State’s high court strikes down school choice law

The Kentucky Supreme Court struck down school choice legislation in a Dec. 15 ruling, finding it violates the section of the Kentucky Constitution that prohibits the state to raise money for non-public schools.

Andrew Vandiver

The Education Opportunity Account Act, passed with bipartisan support in 2021, would have provided tax credits — capped at $25 million — to individuals and businesses that help fund Education Opportunity Accounts for low-income students. The funds could be used for a variety of educational services, including tuition for non-public schools.

The Catholic Conference of Kentucky, the public policy arm of Kentucky’s bishops, has advocated for such legislation for two decades.

Andrew Vandiver, the associate director of the conference and president of the EdChoice Kentucky coalition, said the decision will keep “thousands of Kentucky students from reaching their full potential.”

“Courts across the nation — from state supreme courts all the way to the U.S. Supreme Court — have universally upheld similar school choice programs as legitimate expressions of parents’ fundamental rights over their children’s education,” said Vandiver in a statement Dec. 15. “Over 30 states have school choice programs and the number of students enrolled continues to grow every year.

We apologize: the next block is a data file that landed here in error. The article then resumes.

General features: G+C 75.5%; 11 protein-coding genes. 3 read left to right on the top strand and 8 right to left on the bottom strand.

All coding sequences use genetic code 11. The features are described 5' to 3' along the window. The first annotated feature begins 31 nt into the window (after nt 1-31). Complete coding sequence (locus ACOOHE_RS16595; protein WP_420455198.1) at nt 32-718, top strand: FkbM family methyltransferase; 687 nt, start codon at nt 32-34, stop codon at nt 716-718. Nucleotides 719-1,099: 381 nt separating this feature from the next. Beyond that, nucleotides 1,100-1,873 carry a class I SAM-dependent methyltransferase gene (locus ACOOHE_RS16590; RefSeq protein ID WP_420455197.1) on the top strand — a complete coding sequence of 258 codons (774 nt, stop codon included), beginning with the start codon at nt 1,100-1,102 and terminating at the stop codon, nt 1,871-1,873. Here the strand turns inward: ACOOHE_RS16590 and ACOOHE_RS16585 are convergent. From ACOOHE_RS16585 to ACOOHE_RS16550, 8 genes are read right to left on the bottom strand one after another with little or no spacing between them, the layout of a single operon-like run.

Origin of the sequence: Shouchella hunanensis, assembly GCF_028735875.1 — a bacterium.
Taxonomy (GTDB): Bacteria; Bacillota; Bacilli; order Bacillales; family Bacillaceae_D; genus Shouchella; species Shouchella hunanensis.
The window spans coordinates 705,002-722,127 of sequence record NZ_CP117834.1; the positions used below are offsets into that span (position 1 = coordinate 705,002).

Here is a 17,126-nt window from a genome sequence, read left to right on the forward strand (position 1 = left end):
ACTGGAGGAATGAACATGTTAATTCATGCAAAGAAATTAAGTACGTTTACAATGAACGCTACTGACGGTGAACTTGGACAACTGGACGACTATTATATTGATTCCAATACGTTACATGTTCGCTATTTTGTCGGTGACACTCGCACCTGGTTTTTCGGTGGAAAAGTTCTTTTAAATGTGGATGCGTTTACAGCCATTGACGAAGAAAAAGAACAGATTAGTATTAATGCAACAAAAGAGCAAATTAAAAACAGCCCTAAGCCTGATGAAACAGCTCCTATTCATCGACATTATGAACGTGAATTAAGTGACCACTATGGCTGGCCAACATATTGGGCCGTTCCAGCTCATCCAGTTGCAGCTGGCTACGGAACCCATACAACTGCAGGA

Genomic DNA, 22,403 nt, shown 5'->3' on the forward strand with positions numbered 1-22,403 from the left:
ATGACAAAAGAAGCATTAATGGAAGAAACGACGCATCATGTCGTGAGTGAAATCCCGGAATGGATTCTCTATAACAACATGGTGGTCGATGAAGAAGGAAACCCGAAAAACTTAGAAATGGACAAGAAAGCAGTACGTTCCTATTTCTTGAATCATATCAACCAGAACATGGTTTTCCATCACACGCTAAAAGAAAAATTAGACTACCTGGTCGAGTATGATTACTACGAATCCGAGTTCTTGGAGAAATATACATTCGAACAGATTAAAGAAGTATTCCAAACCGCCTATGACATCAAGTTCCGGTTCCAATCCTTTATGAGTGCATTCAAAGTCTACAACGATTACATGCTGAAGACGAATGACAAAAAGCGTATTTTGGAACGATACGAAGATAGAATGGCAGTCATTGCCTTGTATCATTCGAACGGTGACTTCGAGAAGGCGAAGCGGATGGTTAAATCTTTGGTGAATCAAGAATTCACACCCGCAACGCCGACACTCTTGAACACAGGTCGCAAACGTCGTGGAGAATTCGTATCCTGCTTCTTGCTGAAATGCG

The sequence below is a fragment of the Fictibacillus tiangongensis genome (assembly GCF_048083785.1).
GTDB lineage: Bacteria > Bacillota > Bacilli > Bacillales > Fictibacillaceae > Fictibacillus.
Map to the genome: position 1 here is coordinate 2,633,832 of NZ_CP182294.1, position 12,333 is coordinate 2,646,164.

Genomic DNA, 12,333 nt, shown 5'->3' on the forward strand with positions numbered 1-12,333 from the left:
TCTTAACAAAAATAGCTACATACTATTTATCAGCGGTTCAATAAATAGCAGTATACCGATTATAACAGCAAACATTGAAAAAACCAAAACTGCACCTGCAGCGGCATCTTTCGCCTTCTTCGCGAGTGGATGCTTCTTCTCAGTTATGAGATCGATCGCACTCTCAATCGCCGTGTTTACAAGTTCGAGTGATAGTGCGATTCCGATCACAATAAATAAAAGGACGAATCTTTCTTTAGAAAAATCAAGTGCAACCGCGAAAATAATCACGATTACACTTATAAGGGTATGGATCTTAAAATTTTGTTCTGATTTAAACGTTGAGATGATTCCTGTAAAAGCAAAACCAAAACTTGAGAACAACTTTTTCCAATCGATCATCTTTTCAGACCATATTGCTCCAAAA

“Due to this unprecedented decision, Kentucky students now face a unique disadvantage compared to their peers in our surrounding states who have a wide array of options.”

Vandiver pledged to continue advocating for school-choice in Kentucky.

“A decision this far outside of the mainstream of legal jurisprudence will not stand the test of time. School choice programs are popular, proven and change the course of students’ lives,” he said. “This effort to empower parents is too important to stop, and we will continue working to give every Kentucky student access to an education as unique as they are.”

The CCK said it supported the Education Opportunity Accounts Act because it would give low-income families the financial means to choose the educational tools they need — something wealthier families already have.

The accounts could be used by public and non-public school children for a variety of services, such as special-needs therapies, tutoring, summer programs and dual college credit courses. In Kentucky’s largest counties, where the population exceeds 90,000, students could also use the funds for tuition assistance to attend non-public schools, including Catholic Schools.

The law was challenged by public school boards and a group of Kentucky parents. The lawsuit called the tax credit a scheme to “move state revenue through a private grant program.” As a result, it said, “state expenditures will impermissibly fund private schools.”

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